British Airways Owner IAG Won’t Bid for Norwegian Air

(Bloomberg) -- British Airways parent IAG SA abandoned an eight-month pursuit of Norwegian Air Shuttle ASA, leaving the indebted discount airline reeling as it faces a cash crunch during the slow winter season.

IAG “does not intend” to make a further bid and will be selling a 3.9 percent stake in due course, it said Thursday. Norwegian slumped as much as 26 percent, the most ever, while IAG reversed earlier declines to trade higher.

Bjorn Kjos, the Scandinavian carrier’s chief executive officer, previously rejected two offers from London-based IAG as undervaluing the business. The BA owner responded by saying it wouldn’t engage in a bidding war, though CEO Willie Walsh hinted that he was still interested at an investor day in November, fueling speculation about a sweetened approach.

IAG’s decision to walk away will spur concerns about Norwegian’s ability to weather a cash crunch after the Fornebu-based company announced last week that it would close some bases and routes as overcapacity squeezes fares across the industry. Walsh may have been put off by those cuts, as well as a profit warning at discount giant Ryanair Holdings Plc and concerns about flights and market developments as Britain prepares to quit the European Union.

Norwegian Air’s 250 million euros ($284 million) of bonds due in December fell 6 cents on the euro, to the lowest since March, before IAG bought its stake, according to data compiled by Bloomberg.

Kjos, a former fighter pilot, said in emailed comments Norwegian’s strategy will remain unchanged as it pursues plans to “continue building a sustainable business to the benefit of its customers, employees and shareholders.”

AB Bernstein analyst Daniel Roeska said the chances of IAG entering a further bid had been decreasing, especially with Norwegian likely to require a capital increase in the first half to avoid defaulting on its bonds. It’s possible that other carriers may be interested, with Deutsche Lufthansa AG having once expressed an interest, he wrote in a note.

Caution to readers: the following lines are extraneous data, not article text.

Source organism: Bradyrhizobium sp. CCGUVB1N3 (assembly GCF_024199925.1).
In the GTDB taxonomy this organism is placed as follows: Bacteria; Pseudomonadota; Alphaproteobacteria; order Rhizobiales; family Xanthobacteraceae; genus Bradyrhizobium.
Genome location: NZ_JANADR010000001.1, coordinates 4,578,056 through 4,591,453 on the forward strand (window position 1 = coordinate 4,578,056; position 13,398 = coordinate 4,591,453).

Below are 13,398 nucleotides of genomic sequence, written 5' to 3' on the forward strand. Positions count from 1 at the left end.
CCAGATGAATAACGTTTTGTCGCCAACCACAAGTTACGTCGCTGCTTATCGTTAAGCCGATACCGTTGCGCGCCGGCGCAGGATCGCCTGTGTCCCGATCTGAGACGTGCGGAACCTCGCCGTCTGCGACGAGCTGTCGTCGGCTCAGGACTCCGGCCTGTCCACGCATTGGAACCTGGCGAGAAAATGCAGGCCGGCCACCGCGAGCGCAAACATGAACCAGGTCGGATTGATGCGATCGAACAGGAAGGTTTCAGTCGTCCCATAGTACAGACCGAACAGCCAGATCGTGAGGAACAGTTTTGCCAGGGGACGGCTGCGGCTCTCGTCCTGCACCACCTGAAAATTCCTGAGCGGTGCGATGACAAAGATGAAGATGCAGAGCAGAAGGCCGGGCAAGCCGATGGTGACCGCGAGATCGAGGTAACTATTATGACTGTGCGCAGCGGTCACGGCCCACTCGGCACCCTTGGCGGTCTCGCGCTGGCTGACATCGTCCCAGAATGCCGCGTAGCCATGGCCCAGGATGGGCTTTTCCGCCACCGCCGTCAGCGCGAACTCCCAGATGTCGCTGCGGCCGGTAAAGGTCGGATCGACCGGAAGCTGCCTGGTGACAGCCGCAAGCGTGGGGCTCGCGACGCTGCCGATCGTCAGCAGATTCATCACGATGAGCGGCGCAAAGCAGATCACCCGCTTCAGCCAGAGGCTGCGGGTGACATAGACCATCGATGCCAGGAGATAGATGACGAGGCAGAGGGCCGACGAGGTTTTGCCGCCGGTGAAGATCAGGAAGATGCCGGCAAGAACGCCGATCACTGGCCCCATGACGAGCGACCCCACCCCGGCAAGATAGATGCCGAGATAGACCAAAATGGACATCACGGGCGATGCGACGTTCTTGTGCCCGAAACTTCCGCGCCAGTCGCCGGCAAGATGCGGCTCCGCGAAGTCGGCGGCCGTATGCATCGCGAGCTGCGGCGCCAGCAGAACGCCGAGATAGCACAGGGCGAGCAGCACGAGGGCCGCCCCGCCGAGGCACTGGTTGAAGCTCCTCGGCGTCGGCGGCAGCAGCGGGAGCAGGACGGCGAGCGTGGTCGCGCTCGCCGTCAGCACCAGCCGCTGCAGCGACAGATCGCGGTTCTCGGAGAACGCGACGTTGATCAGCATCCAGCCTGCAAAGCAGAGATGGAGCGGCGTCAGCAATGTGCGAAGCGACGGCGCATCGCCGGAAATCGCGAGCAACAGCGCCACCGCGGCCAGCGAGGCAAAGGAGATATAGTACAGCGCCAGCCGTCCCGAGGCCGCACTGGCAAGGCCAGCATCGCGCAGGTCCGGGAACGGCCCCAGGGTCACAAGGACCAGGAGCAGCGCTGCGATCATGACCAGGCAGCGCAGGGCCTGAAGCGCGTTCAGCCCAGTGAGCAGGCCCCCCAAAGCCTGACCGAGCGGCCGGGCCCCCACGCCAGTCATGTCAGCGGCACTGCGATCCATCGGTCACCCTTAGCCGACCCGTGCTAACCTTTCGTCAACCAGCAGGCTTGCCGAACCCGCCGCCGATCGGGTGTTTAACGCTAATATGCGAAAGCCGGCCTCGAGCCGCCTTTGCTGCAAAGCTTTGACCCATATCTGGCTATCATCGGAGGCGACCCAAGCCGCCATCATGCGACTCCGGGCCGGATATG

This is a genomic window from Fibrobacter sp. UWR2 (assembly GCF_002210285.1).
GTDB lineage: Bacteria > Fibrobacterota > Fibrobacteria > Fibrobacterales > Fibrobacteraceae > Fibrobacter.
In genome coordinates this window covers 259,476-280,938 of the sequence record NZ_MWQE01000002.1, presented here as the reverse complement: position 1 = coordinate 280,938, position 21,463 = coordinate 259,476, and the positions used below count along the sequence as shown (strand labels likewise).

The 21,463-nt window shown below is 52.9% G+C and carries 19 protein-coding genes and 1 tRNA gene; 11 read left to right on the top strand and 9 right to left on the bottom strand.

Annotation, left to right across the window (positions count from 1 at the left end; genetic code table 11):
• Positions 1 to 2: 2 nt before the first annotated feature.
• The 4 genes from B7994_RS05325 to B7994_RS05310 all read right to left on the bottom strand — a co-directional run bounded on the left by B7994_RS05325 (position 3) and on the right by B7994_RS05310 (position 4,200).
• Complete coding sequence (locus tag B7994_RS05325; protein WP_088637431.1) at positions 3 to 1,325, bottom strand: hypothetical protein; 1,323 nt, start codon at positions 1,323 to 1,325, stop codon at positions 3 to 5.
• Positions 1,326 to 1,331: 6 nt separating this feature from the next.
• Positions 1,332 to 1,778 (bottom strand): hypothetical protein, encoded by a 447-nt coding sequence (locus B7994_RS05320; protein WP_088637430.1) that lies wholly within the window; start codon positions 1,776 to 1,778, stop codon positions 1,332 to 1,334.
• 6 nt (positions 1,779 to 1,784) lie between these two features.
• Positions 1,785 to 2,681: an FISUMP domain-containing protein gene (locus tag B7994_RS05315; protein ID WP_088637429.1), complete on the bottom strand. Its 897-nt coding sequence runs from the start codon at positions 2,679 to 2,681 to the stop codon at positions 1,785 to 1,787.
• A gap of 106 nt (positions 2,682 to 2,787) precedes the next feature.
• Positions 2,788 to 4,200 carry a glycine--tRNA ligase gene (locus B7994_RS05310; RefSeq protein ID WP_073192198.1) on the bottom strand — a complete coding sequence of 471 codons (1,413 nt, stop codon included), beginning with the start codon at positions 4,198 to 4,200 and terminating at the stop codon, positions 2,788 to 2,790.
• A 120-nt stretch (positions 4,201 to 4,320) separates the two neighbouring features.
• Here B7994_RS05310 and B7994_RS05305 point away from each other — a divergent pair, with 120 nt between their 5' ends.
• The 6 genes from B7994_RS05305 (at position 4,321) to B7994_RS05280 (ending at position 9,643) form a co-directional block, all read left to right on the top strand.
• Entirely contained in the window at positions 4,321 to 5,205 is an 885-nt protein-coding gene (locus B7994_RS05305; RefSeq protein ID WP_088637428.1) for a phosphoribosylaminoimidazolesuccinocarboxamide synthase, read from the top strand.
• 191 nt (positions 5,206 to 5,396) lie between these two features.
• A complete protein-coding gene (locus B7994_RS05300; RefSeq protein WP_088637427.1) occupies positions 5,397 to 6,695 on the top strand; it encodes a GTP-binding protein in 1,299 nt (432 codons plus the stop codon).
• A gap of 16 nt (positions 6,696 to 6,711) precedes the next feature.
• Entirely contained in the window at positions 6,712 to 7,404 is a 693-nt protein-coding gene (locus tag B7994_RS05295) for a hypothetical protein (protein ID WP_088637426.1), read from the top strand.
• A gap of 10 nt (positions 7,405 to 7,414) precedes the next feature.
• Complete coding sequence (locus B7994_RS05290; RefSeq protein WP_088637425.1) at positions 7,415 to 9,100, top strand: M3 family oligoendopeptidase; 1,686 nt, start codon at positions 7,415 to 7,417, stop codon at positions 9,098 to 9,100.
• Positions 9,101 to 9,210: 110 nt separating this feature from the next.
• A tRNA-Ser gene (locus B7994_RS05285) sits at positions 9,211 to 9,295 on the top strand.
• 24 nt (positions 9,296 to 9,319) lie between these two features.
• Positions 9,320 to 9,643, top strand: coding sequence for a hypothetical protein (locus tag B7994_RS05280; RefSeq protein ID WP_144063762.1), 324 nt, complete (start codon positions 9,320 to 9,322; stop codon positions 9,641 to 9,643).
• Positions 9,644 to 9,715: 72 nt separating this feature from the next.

Ole Martin Westgaard at DNB Markets said called developments “highly surprising” given IAG’s recent positive comments and the fact that it had planned to evaluate the situation until September. Norwegian will have negative book equity of 100 million kroner ($12 million) at the end of the first quarter and, in the absence of aircraft sales, will need an issue of at least 1.6 billion kroner to avoid breaching covenants, he said.

Norwegian Air must have a book equity value higher than 1.5 billion kroner and more than 500 million kroner of liquidity to comply with bond covenants, according to a company presentation.

Norwegian has undergone one of the fastest growth spurts in aviation history as it seeks to become a major low-cost player in Europe and extend the model to trans-Atlantic flights, aided by more fuel-efficient wide-body aircraft and newer versions of smaller jets for which the U.S. is now in range.

Concerns about the rise of Norwegian have compelled British Airways to embark on a cost-cutting spree and also prompted IAG to establish its own low-cost, long-haul airline, Level.

The U.K. company’s stock rose as much as 2 percent and was trading 0.9 percent higher as of 2:34 p.m. in London. Norwegian, which declined the most since listing in 2003, was priced 21 percent lower at 140.50 kroner.

IAG bought a 4.6 percent stake in the Nordic carrier last April to facilitate bid talks. The holding has decreased slightly after Norwegian issued more shares.

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